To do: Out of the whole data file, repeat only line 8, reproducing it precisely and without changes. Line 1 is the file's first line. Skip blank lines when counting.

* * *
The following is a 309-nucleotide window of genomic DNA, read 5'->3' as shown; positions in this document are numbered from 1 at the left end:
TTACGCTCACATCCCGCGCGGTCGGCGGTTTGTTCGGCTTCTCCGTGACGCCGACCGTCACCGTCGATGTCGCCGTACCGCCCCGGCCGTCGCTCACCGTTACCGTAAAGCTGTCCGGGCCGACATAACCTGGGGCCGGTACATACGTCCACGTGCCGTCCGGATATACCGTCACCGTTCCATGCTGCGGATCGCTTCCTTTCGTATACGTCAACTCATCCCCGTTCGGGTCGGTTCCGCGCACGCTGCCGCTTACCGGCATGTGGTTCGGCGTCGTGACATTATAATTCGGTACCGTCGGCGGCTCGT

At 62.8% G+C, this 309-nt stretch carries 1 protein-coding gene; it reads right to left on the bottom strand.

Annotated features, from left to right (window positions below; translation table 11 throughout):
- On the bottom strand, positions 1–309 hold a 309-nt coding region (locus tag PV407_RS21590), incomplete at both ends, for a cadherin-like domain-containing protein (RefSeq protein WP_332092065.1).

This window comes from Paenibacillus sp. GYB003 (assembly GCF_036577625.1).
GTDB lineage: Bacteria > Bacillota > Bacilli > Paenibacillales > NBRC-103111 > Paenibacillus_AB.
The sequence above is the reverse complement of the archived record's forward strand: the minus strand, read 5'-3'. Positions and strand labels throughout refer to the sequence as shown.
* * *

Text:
The sequence above is the reverse complement of the archived record's forward strand: the minus strand, read 5'-3'. Positions and strand labels throughout refer to the sequence as shown.